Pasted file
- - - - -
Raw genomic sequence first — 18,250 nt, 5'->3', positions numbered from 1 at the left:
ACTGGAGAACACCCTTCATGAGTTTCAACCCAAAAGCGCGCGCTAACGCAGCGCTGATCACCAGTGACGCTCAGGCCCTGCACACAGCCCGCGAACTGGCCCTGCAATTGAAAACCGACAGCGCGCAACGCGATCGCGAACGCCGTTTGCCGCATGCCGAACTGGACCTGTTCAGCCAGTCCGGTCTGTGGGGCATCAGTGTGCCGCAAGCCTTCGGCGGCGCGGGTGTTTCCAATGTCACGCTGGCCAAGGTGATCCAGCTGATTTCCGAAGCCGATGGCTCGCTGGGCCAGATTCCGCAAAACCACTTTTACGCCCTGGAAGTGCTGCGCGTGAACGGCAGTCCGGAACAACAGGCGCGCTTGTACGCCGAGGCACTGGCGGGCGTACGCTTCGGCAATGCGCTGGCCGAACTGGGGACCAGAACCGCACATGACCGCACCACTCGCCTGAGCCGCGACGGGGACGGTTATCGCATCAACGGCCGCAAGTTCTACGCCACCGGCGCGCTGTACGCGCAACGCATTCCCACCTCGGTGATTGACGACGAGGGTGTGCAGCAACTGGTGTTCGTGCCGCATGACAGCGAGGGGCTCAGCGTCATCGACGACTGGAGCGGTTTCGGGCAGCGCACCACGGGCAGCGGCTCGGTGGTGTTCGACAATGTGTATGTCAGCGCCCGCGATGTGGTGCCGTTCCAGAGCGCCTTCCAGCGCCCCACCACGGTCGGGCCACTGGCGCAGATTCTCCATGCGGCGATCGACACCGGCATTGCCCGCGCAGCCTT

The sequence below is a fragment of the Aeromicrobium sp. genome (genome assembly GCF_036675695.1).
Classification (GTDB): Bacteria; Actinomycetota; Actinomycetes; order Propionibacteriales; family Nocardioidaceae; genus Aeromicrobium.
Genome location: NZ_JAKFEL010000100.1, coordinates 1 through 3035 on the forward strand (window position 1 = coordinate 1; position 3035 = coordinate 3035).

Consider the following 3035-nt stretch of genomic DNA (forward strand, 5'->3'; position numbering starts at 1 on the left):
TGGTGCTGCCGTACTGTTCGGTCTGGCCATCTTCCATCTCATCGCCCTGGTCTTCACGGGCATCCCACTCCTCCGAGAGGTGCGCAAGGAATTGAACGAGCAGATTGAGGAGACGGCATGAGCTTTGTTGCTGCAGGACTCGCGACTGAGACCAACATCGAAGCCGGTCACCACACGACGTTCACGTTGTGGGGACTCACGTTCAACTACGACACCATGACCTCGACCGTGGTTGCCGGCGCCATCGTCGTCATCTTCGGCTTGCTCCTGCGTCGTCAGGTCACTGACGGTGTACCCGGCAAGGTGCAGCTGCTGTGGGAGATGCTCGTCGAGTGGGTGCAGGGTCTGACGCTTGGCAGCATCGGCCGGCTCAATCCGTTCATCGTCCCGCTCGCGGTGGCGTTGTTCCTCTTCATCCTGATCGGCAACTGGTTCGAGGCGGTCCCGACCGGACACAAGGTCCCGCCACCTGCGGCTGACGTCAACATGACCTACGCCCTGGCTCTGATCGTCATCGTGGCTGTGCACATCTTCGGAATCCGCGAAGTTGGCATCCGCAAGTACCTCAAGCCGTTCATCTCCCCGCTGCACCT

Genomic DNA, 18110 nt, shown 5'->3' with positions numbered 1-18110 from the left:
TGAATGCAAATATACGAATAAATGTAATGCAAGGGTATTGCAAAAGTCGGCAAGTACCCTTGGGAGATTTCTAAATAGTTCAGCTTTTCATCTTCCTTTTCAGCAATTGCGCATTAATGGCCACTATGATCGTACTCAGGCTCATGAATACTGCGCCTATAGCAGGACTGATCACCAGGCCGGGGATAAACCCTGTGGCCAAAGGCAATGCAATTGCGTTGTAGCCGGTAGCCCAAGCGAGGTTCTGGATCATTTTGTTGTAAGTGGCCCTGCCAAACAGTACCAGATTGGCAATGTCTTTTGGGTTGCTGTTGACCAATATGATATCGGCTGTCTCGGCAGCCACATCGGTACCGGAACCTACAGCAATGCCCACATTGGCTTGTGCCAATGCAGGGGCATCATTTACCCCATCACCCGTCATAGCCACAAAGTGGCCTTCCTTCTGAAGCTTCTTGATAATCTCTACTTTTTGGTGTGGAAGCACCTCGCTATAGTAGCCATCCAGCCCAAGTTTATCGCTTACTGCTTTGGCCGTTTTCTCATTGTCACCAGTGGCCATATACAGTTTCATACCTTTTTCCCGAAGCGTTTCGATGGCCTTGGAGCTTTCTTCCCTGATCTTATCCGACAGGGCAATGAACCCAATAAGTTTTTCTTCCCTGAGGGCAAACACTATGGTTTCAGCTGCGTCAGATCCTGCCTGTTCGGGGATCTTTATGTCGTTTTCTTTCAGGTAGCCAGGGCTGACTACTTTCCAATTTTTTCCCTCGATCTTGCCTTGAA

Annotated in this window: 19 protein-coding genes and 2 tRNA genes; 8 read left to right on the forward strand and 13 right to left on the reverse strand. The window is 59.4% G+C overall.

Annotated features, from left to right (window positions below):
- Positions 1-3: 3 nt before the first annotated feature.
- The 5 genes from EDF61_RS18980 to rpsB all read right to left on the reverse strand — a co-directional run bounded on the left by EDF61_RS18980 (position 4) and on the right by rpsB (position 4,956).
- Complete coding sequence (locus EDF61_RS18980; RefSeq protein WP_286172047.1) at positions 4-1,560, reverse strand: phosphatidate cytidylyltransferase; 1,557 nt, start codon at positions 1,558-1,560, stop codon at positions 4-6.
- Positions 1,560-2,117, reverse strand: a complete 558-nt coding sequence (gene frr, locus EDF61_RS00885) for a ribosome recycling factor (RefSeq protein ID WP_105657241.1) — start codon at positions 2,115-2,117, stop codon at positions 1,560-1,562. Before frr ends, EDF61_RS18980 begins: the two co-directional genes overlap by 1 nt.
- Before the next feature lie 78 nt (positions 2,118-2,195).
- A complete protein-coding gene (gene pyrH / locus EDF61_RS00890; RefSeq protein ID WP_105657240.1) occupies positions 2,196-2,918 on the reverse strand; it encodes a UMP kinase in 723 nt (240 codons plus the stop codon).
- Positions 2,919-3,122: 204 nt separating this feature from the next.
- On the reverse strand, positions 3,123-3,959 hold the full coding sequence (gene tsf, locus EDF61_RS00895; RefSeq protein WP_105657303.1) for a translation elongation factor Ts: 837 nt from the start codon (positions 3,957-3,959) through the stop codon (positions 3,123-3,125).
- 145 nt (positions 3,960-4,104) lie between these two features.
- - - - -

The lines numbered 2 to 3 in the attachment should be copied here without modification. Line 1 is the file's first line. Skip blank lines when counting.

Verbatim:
ACTGGAGAACACCCTTCATGAGTTTCAACCCAAAAGCGCGCGCTAACGCAGCGCTGATCACCAGTGACGCTCAGGCCCTGCACACAGCCCGCGAACTGGCCCTGCAATTGAAAACCGACAGCGCGCAACGCGATCGCGAACGCCGTTTGCCGCATGCCGAACTGGACCTGTTCAGCCAGTCCGGTCTGTGGGGCATCAGTGTGCCGCAAGCCTTCGGCGGCGCGGGTGTTTCCAATGTCACGCTGGCCAAGGTGATCCAGCTGATTTCCGAAGCCGATGGCTCGCTGGGCCAGATTCCGCAAAACCACTTTTACGCCCTGGAAGTGCTGCGCGTGAACGGCAGTCCGGAACAACAGGCGCGCTTGTACGCCGAGGCACTGGCGGGCGTACGCTTCGGCAATGCGCTGGCCGAACTGGGGACCAGAACCGCACATGACCGCACCACTCGCCTGAGCCGCGACGGGGACGGTTATCGCATCAACGGCCGCAAGTTCTACGCCACCGGCGCGCTGTACGCGCAACGCATTCCCACCTCGGTGATTGACGACGAGGGTGTGCAGCAACTGGTGTTCGTGCCGCATGACAGCGAGGGGCTCAGCGTCATCGACGACTGGAGCGGTTTCGGGCAGCGCACCACGGGCAGCGGCTCGGTGGTGTTCGACAATGTGTATGTCAGCGCCCGCGATGTGGTGCCGTTCCAGAGCGCCTTCCAGCGCCCCACCACGGTCGGGCCACTGGCGCAGATTCTCCATGCGGCGATCGACACCGGCATTGCCCGCGCAGCCTT

The sequence below is a fragment of the Aeromicrobium sp. genome (genome assembly GCF_036675695.1).